But in the background, I hear something else during my reverie. The sounds of excited baseball announcers’ voices coming through the screen door. On summer evenings, Dad would listen to Pittsburgh Pirates games on the radio or watch them on TV when we were fortunate enough to have the game televised. No ESPN or exclusive sports networks back then.
Summer usually included a jaunt into the city to attend a Pirates game in person as well, first at Forbes Field and later at Three Rivers Stadium – now both baseball stadiums relegated to the past and only a memory.
Fast forward several years. Our son played summer baseball from the time he was a young’un able to swing a bat until high school. This Mama and Papa plunked themselves down on plenty of lawn chairs and bleachers watching son from Little League through Senior League. And one summer, Papa made time to help coach son’s team.
Summer, baseball, and dads. They fit together in my mind, especially as we near the June holiday honoring dads.
A couple of years ago, I was charged with writing a tribute with a baseball theme to honor dads at our church on Father’s Day. I think it’s fitting to share what I wrote then since we will celebrate this special day this Sunday. (If you’re an old-timer like me, you might notice I threw in a little reference to an old Abbott and Costello baseball comedy routine.)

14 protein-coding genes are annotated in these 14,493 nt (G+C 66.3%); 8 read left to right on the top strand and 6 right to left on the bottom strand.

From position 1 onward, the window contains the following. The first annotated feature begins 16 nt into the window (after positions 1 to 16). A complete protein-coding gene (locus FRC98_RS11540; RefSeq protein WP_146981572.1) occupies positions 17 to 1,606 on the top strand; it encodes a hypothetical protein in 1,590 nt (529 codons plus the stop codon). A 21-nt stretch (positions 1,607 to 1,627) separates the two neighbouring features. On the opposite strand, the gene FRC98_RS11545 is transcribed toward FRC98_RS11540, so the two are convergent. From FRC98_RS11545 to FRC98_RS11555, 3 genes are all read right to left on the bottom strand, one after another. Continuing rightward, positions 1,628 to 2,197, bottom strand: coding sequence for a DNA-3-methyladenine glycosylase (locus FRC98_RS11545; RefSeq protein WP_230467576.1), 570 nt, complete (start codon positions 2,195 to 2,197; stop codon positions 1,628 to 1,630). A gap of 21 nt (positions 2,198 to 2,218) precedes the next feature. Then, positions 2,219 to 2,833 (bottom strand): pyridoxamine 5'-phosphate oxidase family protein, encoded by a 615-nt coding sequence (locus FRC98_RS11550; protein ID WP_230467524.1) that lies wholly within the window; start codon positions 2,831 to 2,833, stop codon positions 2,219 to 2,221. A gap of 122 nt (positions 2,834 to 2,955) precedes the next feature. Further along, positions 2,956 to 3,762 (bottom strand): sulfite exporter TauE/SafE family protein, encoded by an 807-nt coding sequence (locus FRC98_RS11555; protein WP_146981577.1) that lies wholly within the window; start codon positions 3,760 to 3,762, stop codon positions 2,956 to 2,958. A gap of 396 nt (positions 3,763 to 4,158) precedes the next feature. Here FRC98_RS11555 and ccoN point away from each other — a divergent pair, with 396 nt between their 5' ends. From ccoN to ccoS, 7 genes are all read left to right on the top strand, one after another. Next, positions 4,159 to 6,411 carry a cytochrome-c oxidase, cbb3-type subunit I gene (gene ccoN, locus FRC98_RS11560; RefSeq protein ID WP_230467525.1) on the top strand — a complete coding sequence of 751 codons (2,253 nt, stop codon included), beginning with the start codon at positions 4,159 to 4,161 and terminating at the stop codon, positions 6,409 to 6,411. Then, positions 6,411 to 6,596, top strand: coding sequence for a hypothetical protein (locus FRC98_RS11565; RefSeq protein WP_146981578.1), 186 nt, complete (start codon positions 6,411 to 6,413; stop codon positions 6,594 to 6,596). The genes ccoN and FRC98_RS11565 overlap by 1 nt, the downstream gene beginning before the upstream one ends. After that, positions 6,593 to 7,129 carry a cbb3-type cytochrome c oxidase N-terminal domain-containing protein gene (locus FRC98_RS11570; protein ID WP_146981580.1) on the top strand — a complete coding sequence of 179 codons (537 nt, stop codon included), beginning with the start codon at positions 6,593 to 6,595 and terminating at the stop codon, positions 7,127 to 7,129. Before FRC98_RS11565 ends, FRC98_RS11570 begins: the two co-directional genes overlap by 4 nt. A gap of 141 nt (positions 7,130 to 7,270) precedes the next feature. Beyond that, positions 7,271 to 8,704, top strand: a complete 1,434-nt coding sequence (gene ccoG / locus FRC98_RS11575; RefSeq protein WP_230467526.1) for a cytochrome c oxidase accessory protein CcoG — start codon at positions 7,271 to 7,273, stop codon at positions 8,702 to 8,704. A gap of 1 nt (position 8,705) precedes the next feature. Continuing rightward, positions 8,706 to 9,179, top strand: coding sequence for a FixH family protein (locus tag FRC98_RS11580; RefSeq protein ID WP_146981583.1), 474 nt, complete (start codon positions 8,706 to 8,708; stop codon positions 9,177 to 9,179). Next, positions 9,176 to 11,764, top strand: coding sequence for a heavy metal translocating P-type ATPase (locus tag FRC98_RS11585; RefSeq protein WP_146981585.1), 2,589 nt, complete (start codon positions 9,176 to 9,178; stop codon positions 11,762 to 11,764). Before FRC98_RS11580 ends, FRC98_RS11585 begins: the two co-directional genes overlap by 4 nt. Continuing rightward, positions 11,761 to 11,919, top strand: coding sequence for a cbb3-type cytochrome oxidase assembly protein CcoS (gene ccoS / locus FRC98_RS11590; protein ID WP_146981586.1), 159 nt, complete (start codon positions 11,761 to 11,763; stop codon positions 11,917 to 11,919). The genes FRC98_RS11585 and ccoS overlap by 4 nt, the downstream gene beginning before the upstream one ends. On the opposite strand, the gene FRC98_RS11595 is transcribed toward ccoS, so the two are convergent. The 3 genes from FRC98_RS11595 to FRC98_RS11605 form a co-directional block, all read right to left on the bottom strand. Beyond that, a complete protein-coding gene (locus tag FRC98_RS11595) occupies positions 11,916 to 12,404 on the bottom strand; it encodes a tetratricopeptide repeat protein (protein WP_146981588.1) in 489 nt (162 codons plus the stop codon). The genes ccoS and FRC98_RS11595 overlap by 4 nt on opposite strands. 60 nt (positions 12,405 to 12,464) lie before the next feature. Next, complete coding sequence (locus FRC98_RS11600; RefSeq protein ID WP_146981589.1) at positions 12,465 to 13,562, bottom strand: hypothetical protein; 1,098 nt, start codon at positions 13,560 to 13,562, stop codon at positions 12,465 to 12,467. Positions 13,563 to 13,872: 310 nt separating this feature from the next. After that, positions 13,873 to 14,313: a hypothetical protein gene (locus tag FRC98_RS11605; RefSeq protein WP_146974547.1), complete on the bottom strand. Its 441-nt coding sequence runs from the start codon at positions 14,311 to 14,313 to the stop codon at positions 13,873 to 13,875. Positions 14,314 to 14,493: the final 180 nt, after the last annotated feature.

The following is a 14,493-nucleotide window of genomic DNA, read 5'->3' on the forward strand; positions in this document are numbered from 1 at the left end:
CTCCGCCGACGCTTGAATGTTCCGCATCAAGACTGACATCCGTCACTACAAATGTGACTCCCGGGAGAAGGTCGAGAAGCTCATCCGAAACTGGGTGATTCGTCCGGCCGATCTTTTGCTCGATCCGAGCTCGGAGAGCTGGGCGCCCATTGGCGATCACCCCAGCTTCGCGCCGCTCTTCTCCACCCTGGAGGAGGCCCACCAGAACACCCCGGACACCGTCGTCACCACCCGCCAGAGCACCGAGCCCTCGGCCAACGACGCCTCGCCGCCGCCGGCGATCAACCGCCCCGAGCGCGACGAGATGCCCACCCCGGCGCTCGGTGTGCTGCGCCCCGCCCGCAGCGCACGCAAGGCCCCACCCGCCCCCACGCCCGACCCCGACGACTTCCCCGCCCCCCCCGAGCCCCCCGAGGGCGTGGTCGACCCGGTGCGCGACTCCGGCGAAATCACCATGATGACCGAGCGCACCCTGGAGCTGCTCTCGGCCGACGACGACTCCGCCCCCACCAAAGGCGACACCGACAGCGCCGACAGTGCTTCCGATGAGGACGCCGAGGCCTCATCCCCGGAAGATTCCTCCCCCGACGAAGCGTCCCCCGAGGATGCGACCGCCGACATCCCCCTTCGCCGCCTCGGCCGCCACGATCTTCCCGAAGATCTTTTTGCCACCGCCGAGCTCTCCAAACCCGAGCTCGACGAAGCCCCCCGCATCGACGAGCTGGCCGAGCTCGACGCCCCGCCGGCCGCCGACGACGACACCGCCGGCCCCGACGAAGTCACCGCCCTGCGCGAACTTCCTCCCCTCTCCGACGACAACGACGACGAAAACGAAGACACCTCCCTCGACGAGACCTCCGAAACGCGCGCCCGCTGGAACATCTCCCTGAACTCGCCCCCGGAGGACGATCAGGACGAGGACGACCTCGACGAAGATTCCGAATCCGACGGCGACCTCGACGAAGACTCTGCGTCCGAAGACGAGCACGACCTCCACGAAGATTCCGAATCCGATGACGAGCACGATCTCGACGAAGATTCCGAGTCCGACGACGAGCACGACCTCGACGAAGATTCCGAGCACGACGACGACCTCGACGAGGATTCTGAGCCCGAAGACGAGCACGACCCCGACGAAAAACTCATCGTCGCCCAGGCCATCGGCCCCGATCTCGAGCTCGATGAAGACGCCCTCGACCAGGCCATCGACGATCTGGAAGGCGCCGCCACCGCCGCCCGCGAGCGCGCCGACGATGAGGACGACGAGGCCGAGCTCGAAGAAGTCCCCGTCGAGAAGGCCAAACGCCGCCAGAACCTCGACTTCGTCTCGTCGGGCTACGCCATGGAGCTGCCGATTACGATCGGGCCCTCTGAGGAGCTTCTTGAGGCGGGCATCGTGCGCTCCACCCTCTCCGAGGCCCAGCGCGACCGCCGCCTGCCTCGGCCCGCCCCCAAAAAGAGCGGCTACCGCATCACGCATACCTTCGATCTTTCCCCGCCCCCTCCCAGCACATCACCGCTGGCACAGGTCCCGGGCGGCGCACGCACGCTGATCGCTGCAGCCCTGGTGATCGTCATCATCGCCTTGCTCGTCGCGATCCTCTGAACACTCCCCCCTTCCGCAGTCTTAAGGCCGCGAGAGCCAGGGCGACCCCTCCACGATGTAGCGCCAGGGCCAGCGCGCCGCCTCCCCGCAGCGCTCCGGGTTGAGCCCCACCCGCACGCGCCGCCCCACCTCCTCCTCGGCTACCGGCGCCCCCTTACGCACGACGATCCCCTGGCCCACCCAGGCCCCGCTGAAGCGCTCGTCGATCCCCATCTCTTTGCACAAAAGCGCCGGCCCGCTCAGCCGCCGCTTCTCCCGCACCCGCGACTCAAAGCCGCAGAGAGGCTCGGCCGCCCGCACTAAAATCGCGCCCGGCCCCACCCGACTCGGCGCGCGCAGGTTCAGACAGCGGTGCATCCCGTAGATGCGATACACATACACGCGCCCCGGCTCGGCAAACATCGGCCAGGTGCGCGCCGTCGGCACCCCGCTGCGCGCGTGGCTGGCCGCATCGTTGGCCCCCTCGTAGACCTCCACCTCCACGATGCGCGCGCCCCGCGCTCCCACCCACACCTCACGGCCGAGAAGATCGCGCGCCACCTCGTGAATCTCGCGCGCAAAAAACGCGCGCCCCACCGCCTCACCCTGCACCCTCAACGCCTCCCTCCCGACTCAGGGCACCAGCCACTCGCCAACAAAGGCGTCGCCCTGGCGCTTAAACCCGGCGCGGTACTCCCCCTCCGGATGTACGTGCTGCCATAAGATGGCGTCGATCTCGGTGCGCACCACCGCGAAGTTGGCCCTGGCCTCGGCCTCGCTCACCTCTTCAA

You know, for dads, life is like a baseball game. It’s important as a slugger to get to first base, whether you hit a single or get walked. In a father’s life, the first base priority is focusing on the Lord.
So who’s on first? God. In Matthew 22:37, Jesus replied: “‘Love the Lord your God with all your heart and with all your soul and with all your mind.’
A grounder with Him advances you to second base. And the second most important thing in a dad’s life should be his wife, the mother of his children.
So what’s on second? Your wife. Ephesians 5:25 says: Husbands, love your wives, just as Christ loved the church and gave himself up for her.
When God sent blessings your way, you slid in safely to third base. Your children are your third most important focus.
Third base? You might have said I don’t know anything about children, but the Lord gives you good instruction in His Word. Ephesians 6:4 says: Fathers, do not exasperate your children; instead, bring them up in the training and instruction of the Lord.